From its first pages, Glasshouse is a novel that flirts with disaster. Author Charles Stross is quick to embrace the proud science fiction tradition of using a dreamed-of future to critique contemporary culture. It's a time-worn formula, and one that's frankly played out, but Stross is highly aware of his genre. For every trope, there is an inversion. For every pitfall, there is a point to be made by skirting the edge. Glasshouse is part tightly-written techno thriller and part wholly human cultural critique, unafraid to ask big questions and take unexpected twists.
At first glance, Glasshouse seems like a straightforward instance of science fiction as parable. Set in a far future, post-scarcity society (which possibly links it to Stross's earlier novel Accelerando), Glasshouse plays fast and loose with the ideas of gender, humanity, and identity. Tired of being male? Weary of being a biped? Step into a booth, back up your memories, reassemble yourself on the molecular level, and enjoy your new life … at least until the novelty wears off.
Robin, the protagonist, is an ex-military man constantly on the run from his disgraceful past. As part of his unit, Robin was responsible for unspeakable war crimes, and in his latest effort to forget his past, he literally sealed away his memory at the novel's beginning. Next, Robin plans to run and hide, enrolling in an isolated social experiment aiming to recreate an early 21st century society. Robin will be assigned a new identity, including a random gender and societal role to play out.
Already, Glasshouse is dancing with danger. Playing the amnesia card to start the narrative and then introducing a setting seemingly engineered by the author as a critique of contemporary society is a combination that could easily run afoul. Instead, Stross steers the plot and stokes the intrigue with a deft hand. Glasshouse tempers its social commentary with the rapid pulse of a thriller, unfolding itself by degrees. In a setting punctuated by plot points about memory-deleting computer worms and omnipresent wormhole technology, the book balances intrigue with a character development-driven exploration of contemporary life that's alternately amusing and jarring.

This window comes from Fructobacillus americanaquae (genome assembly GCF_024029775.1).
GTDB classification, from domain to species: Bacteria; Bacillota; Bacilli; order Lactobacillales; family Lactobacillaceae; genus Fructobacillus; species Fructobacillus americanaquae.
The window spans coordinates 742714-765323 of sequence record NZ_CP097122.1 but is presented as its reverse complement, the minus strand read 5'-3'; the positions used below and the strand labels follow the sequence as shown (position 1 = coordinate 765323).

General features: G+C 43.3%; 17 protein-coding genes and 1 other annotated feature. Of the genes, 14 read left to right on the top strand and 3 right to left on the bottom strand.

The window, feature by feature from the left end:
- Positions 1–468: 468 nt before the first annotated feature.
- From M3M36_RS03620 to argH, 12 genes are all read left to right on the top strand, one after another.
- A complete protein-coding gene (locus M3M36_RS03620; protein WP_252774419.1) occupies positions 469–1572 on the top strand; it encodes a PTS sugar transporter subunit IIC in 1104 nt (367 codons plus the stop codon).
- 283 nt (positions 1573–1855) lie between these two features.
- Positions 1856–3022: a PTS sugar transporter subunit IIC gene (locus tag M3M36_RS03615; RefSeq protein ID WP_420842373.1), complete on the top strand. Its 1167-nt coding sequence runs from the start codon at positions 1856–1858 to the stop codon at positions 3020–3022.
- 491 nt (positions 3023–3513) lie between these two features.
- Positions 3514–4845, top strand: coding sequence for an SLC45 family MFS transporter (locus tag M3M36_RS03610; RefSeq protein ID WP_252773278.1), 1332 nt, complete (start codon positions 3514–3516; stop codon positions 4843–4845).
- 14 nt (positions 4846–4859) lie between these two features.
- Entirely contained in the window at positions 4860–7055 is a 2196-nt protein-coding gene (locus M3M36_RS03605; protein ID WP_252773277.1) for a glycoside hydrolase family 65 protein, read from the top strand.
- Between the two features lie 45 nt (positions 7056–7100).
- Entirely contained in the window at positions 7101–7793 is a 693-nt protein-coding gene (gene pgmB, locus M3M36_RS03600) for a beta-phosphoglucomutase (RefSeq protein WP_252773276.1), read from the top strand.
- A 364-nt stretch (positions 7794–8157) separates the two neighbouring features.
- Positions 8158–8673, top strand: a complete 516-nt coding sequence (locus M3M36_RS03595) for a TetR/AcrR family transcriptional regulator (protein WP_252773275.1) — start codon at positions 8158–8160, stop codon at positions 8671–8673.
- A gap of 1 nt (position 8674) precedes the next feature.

Participants in the experiment have no small difficulty adjusting to a 21st century existence. Everyday rituals, so familiar to us—socializing at a coffee shop, purchasing and preparing food, monogamy—are each put under the microscope in turn. As the plot proceeds, the experiment progresses from uncomfortable to slightly sinister. Nothing inside the experiment is what it seems, and while the walls may hide the 27th century universe beyond, they cannot completely keep it away.
Real-world psychology serves as a major influence on the ideas behind Glasshouse, particularly on the experiment that gives the book its name. Of those real world influences, nothing looms larger than the infamous Stanford prison experiment. While that study ended in disaster, the questions it raises about power dynamics come to life in new ways in Glasshouse. The complex interplay of gender roles in 21st century society with the participants' 27th century moralities and mindsets creates unpredictable results. Part of the fun—or discomfort—comes from seeing our familiar, yet forgotten present assert itself over everyone, nature dominating nurture until the entire system reaches a breaking point.
What makes Glasshouse work is that Stross tackles big ideas about modern-day culture and society, but he is every bit as relentless in making his characters address themes of identity, memory, trust, and forgiveness. Robin must ultimately discover what kind of person he is, his true self laid bare by the experiment's confines. He must come to grips with what he has forgotten and put his past to rest in the novel's bizarre, brilliant finale. Even as the narrative veers from an almost unrecognizable future to a grotesque parody of the present and back again, the real, unmistakably human drama at the core of Glasshouse draws the reader in.